Business income from passthrough entities (PTEs) — S corporations and partnerships — is typically taxed when it passes through to the entity owners and is claimed on their personal income tax returns. But when the federal government put a $10,000 limit on individual itemized state and local tax (SALT) deductions in the 2017 Tax Cuts and Jobs Act (TCJA), many states, including Georgia, passed legislation to enable owners of PTEs to work around such limitations.
SALT Cap Workaround
Georgia enacted HB 149 to permit qualifying PTEs that file a partnership or S corporation tax return to claim a tax deduction for state taxes paid by the entity rather than having deductions limited or completely disallowed when taxes are paid by the individual entity owners. Essentially, HB 149 functions as a SALT cap workaround for tax years beginning on or after January 1, 2022. Under the legislation, entities can make an irrevocable election each year to pay Georgia income tax on their Georgia-sourced taxable income at the entity level at a rate of 5.75% before the income passes to the owners, much like a corporate income tax.
Eligibility and Timing of Election
To be eligible to make the election, all owners of the PTE must be eligible to be shareholders of an S corporation. Thus, a partnership with corporate, partnership or non-U.S. owners will not be eligible to make the election. The election to be taxed as a PTE is irrevocable, and it must be made annually by the due date for filing the S corporation or partnership return, including any extensions (which is more taxpayer friendly than other states that usually require the election to made by the original due date for the return). To make the election, consent must be received by all owners of the PTE. It is up to each electing PTE to decide how to obtain consent from its owners.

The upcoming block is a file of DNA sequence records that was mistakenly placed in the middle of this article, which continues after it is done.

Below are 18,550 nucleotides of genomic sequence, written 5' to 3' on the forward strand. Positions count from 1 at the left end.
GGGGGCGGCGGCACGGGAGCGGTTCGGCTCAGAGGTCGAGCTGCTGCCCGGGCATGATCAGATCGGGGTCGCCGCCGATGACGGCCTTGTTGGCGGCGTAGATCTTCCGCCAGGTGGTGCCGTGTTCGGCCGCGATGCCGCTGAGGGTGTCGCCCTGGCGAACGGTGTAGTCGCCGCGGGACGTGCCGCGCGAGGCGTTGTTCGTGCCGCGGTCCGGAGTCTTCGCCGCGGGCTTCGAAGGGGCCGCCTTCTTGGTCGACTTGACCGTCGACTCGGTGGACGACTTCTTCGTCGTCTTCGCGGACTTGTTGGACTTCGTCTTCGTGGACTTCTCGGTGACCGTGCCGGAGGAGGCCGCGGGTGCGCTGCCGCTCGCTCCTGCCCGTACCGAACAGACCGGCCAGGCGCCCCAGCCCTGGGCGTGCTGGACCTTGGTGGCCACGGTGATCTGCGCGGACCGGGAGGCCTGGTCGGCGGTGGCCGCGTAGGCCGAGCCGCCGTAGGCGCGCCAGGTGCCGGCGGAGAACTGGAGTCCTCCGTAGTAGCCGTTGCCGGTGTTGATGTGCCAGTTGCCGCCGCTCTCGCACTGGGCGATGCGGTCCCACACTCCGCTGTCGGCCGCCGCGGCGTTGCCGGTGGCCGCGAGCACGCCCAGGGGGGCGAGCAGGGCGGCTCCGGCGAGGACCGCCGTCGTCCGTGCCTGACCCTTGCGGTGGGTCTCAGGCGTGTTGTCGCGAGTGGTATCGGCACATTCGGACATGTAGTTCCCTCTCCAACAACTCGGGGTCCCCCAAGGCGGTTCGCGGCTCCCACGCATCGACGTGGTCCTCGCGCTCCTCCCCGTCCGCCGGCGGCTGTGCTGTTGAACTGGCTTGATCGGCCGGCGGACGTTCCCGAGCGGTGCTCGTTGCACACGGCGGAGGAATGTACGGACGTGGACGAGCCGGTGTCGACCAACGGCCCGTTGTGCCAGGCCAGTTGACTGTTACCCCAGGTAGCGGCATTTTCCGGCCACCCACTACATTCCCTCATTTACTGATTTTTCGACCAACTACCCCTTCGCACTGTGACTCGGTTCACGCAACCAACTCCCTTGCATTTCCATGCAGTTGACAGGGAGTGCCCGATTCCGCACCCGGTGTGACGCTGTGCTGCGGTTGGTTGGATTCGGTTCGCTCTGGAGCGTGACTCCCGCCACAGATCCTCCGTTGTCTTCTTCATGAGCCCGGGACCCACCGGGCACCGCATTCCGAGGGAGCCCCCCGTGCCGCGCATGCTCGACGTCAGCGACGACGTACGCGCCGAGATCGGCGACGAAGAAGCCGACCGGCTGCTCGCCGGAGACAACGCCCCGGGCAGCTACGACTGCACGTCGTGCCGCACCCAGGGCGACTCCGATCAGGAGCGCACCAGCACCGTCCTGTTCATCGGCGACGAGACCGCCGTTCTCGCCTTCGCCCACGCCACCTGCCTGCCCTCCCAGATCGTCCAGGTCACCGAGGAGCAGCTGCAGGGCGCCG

Impact to Georgia Shareholders and/or Partners
Shareholders and partners of electing PTEs will receive a Federal K-1 from the electing PTE that includes a tax deduction for Georgia taxes paid by the electing PTE. This, in turn, reduces federal income tax liability paid by each of the owners. In cases where the PTE makes the election, the Georgia-sourced PTE income being taxed will be excluded from the owner's individual Georgia income tax return. This can reduce the need for individual taxpayers to make Georgia individual estimated tax payments. However, by making the election, individual owners may also limit their ability to use credits or losses on their Georgia individual income tax.
Many other states have passed a similar SALT cap workaround for PTEs, some of which are in effect for tax years beginning in 2021.
Whether it makes sense for your passthrough business to make an election to pay state tax at the entity level depends on the facts and circumstances surrounding your business and its owners. As with any tax strategy, one size does not fit all, and any new strategy should be discussed with your trusted WBL tax advisor.